First fit 1kw  27" emmersion heater (just replace the exsisting) controlled by a timmer with battery back up. I believe that for at least 60-70% of the time I produce over 1 kw.

The remaining generated is maybe 400 watt at the very least going up to 999 watt. I guesstimate that this really equates to another 25-30%. So in reality the very worse case for me is that I buy in for 10-15% of the time. Cheaper than heating my water by gas.

I have the timer coming on at 11am and off at 3.30pm which really is the very best generating times for me. This provides me with a hot tank full of water every day which is what I require, no other back up.

Of course you can lengthen these times but you go further towards the times of under 1kw production

You can fit switches which will only come on when producing over 1kw but on a bad day I am left with no hot water. 110 transformers with 3kw immersion heater can be used but there is a loss and probably only produces say 700watt. Also cheaper 12" 1kw heaters can be used and put in the side of the tank but this is harder to fit and unless you can braze then the bolted gland is very expensive. Another method is a 12" 1 kw heater with an excelorater tube fitted and put in the top gland. This is difficult and if not done well could lead to rattles. Its cheaper and easier to fit 1kw 27" emmersion heater with no need for plugs, wiring drilling etc and more efficient.They cost about £50+ depending where you get them from. On Ebay I think they are £59.

There after we try to use washing machines and dishwashers etc between 9.30am and 11am and 3.30 onwards. If you work, then fit time swithes so that they come on when you want. These can be just cheap types.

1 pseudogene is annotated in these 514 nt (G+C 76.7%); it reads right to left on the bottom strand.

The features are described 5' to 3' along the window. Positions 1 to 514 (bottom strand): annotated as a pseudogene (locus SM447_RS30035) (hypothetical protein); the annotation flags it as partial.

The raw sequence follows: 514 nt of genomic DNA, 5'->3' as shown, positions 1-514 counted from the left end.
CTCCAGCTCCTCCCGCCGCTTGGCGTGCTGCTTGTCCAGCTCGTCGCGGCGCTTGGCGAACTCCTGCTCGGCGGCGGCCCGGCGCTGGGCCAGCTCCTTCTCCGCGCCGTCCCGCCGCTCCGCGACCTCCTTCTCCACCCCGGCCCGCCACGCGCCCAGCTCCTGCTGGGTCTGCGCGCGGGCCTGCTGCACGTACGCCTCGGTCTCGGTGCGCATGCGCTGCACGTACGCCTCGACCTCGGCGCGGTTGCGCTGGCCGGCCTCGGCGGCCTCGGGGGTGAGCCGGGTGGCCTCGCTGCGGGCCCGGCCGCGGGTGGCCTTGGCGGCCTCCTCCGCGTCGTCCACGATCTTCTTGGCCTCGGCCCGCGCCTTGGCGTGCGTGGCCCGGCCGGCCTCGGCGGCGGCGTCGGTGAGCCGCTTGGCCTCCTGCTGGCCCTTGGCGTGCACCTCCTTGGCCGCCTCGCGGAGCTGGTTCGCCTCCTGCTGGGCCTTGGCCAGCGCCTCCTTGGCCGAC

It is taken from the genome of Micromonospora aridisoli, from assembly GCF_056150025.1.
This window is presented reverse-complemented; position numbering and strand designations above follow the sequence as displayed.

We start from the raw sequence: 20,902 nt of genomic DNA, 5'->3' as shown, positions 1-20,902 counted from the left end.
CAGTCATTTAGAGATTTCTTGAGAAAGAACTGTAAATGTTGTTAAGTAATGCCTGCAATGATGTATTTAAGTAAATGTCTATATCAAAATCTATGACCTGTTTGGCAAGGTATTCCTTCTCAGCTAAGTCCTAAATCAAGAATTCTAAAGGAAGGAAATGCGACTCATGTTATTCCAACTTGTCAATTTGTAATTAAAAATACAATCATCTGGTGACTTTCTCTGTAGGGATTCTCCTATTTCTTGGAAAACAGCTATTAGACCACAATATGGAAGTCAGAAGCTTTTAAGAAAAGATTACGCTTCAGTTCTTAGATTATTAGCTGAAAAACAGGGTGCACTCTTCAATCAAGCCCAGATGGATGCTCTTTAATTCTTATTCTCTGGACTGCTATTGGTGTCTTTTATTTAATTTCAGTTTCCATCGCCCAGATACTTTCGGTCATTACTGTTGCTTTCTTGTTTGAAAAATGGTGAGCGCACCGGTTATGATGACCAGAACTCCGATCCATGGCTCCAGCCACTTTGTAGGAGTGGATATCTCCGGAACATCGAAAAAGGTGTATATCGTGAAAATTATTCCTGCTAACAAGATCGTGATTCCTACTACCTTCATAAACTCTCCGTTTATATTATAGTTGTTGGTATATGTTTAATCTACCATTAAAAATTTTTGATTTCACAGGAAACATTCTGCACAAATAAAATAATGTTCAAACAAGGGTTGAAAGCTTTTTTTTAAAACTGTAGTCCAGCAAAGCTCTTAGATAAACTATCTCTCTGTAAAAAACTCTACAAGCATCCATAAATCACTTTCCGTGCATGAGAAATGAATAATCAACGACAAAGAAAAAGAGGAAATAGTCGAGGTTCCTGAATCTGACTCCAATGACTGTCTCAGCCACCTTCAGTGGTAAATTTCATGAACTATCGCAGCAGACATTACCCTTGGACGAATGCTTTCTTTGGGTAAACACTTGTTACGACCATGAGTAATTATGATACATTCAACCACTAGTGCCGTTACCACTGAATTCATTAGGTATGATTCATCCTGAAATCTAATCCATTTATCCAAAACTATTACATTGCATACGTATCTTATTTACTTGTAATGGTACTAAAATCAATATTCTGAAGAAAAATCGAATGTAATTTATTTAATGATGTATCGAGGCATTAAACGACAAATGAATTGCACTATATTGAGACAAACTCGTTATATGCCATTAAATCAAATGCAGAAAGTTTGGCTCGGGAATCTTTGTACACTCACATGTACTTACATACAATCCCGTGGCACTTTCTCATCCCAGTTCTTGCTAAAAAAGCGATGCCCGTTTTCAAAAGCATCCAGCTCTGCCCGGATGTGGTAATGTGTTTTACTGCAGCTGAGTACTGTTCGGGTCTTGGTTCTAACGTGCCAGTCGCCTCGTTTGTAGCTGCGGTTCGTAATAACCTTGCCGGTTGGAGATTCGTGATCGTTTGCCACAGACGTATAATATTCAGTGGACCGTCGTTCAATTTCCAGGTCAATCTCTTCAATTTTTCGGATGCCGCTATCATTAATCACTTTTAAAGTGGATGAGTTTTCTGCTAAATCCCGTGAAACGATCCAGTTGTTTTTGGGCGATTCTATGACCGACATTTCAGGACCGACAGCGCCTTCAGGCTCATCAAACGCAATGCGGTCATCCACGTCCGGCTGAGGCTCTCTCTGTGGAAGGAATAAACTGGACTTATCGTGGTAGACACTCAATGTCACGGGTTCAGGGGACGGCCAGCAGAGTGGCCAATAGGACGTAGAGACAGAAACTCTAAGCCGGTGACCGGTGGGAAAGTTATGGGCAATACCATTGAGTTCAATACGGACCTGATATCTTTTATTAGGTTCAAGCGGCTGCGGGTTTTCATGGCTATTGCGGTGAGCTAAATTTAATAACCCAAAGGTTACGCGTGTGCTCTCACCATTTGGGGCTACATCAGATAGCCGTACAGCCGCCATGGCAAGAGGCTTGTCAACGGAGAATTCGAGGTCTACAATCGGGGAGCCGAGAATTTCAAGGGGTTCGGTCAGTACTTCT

Well this is what I do at the moment and it works very well. If you can manage with one tank of hot water a day. This is during the summer when I take more showers and less baths anyway. If you think I can readily improve this system for little extra money then please let me know.

Mr D Leach



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Keith_Walker

Keith_WalkerComment left on: 24 March 2012 at 6:04 pm

Hi,

I have a 2.8kW rent-a-roof PV system.

Like everybody else, I also want to use all the energy that is available.

I'm in the process of developing a circuit that will automatically use the surplus power.

I'm also putting together a website to share and improve the circuit. The prototype looks like it will work well.

Watch www.talkingsolar.co.uk for more detail as I develop the site.

Cheers, Keith

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Solar Wind